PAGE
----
Boils – Exodus 9:8-12

This is another plague that we find featured later in the book of Revelation. To help give some reasoning to why these Egyptian plagues continue to recur, I think that what we need to understand is that the plagues of Egypt were not singular, isolated events. What I mean by this is that God speaks to Israel in Leviticus 26 and Deuteronomy 28 that He shall send these selfsame plagues upon Israel if they are disobedient. So, for example, when you read in Deuteronomy 28:27 that God will sent this exact same plague (boils) upon disobedient Israel, we shouldn’t be surprised.

These are the judgments of God. Upon the false gods of Egypt does God send judgment, but let us not forget that over and over again Israel’s disobedience is due to their forsaking God. It isn’t simply that Israel is disobedient because they don’t keep the kosher diet. Throughout the whole of the Old Testament we have cycle after cycle of Israel casting aside their LORD to embrace other foreign deities. These plagues against Egypt were to speak against the gods of Egypt. The plagues against Israel were to speak against the gods of Israel.

Thus, when we come to Revelation, we need to have this sort of comprehension. Why do we find replicas of the Egyptian plagues in the book of Revelation? It is because Revelation revolves around Israel, not just the land, but the people. Israel is being judged, and specifically the Jerusalem that will embrace an antichrist figure (namely, the beast) over and above her true King.

We’re stuck between the rock and hard place. On one side we see the Egyptian plagues being for the sake of Israel’s deliverance. On the other side, we see the Egyptian plagues repeated in Israel’s history, and even prophesied as coming upon them at the end of the age. If we take this too far, we are liable to expecting that the Jew is simply cursed, and that there is no means of salvation upon them. If we don’t take it seriously enough, we will embrace the modern state of Israel in a manner that the Jew and Israel can do no wrong.

Let us be clear: God has bigger plans than simply plaguing the Egyptians within these passages. Let also be clearer: God has bigger plans than sending judgment upon disobedient Israel. There is never a mention of God desiring to destroy Egypt within the book of Exodus. Instead, there are statements of the Egyptians coming to know Him, Pharaoh coming to know Him, and judgment being sent upon the gods of Egypt. Similarly, the prophets never prophesied destruction of Israel. Instead, they prophesied of a remnant to survive, and that remnant coming to know the LORD their God.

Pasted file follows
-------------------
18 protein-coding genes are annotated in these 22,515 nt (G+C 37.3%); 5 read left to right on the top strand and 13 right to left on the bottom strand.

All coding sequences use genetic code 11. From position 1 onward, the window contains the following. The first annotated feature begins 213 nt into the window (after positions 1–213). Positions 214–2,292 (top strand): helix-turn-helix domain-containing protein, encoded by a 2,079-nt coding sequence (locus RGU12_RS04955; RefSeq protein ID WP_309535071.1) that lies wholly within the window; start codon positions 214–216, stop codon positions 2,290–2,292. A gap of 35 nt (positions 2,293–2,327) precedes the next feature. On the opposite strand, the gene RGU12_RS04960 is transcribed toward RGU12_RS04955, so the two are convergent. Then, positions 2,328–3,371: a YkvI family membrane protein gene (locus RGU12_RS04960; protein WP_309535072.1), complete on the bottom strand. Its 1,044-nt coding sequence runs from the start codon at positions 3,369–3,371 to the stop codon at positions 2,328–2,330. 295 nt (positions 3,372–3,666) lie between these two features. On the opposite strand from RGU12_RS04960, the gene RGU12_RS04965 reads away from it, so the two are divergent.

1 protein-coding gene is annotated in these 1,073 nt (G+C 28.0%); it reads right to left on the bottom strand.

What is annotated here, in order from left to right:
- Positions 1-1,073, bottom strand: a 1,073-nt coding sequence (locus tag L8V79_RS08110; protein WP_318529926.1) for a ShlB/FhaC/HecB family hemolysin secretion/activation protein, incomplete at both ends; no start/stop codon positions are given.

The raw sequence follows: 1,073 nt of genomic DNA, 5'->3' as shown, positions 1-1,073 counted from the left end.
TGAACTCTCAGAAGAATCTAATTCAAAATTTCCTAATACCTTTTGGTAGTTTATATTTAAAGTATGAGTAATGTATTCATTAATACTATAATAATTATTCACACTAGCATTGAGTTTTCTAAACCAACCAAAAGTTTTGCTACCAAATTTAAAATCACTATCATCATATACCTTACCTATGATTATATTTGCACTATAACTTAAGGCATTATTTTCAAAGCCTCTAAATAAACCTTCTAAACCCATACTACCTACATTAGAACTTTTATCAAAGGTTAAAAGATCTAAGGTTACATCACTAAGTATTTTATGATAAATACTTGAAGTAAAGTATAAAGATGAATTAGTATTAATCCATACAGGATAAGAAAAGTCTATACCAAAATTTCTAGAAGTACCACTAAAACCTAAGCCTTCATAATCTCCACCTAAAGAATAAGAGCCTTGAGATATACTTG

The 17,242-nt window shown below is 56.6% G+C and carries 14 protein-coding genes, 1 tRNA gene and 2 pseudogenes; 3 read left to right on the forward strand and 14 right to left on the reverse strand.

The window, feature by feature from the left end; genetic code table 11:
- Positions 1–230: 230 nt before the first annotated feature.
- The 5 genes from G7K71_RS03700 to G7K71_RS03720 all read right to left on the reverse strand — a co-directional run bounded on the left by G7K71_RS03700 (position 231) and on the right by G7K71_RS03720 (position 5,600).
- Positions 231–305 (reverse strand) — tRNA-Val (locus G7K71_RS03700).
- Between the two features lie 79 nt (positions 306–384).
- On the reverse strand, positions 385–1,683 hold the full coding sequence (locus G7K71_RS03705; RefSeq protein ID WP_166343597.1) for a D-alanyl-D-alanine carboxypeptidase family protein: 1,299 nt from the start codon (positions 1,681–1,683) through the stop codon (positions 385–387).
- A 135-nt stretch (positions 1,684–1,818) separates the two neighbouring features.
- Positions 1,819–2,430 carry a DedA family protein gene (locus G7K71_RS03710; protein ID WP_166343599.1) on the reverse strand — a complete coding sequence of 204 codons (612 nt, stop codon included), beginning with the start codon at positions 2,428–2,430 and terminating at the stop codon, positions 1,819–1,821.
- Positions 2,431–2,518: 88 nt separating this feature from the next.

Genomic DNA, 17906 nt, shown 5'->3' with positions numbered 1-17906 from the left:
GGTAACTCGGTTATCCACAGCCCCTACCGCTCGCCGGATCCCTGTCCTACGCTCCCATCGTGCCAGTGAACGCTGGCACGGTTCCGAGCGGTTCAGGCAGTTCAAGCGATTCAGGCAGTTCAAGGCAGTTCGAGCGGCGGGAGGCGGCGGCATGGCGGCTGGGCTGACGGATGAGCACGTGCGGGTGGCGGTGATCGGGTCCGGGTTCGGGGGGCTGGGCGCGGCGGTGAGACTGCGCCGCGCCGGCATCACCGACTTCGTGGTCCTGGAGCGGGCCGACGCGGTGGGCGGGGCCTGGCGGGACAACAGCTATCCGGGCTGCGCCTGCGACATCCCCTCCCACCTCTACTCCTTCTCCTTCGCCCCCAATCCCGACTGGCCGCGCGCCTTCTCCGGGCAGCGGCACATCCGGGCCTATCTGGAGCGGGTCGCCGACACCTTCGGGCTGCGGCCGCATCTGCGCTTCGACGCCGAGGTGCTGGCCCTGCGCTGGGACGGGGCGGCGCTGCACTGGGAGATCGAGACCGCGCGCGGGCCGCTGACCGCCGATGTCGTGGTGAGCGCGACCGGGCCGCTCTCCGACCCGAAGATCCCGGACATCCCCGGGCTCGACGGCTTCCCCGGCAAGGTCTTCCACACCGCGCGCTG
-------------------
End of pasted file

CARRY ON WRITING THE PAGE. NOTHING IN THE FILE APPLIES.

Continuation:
With these boils, we need to be careful how we treat the text. If we simply clap our hands at how far God will go to deliver His people, we do much damage. If it is only analogy, only a spiritual assuaging of the kingdom of darkness, then what significance is there at all? We often place ourselves in the text far too quickly. Israel itself is in the midst of this, watching as the Egyptians are receiving these plagues. At the same time, there is indeed a spiritual phenomenon taking place, and it does indeed have application to us in our present day.

Boils themselves are mentioned as coming upon Job as well. This man was not being judged, and yet Satan buffeted him. Are the boils themselves something that only God sends? No. These boils are so crippling that the magicians can’t even show their faces before Moses. Job despised them and their torment so much that he literally scraped them off of his skin with broken glass and pottery.

What might it be that you and I can find within this? Is there hope? Do you feel sympathy for the Egyptians? Are they mere innocent victims? Why would God say that He is sending judgment upon their gods, and then so ruthlessly affect the people themselves?

It is precisely here that we have a question worth an answer. Why would God inflict the Egyptians if His desire is to inflict the gods of Egypt? When you examine the cultures around the world, the culture is influenced and manipulated by the demonic forces at play behind them. There is an unseen realm, what Paul calls the principalities and powers. To what degree are people given over to those demonic powers, and to what degree are they acting of their own volition? That itself is the question of the mystery of iniquity. Just as the incarnation of Jesus revealed to us the freedom of God to reveal Himself to humanity, and the freedom of humanity to receive that revelation, so it shall be revealed at the end of the age just how manipulated humanity is by those demonic powers, and how much humanity itself has been “depraved”.

These aren’t happy thoughts, but they’re necessary. I’m not sure I have sufficient answers to the questions raised. I only have my own intuition, which is questionable to say the least.

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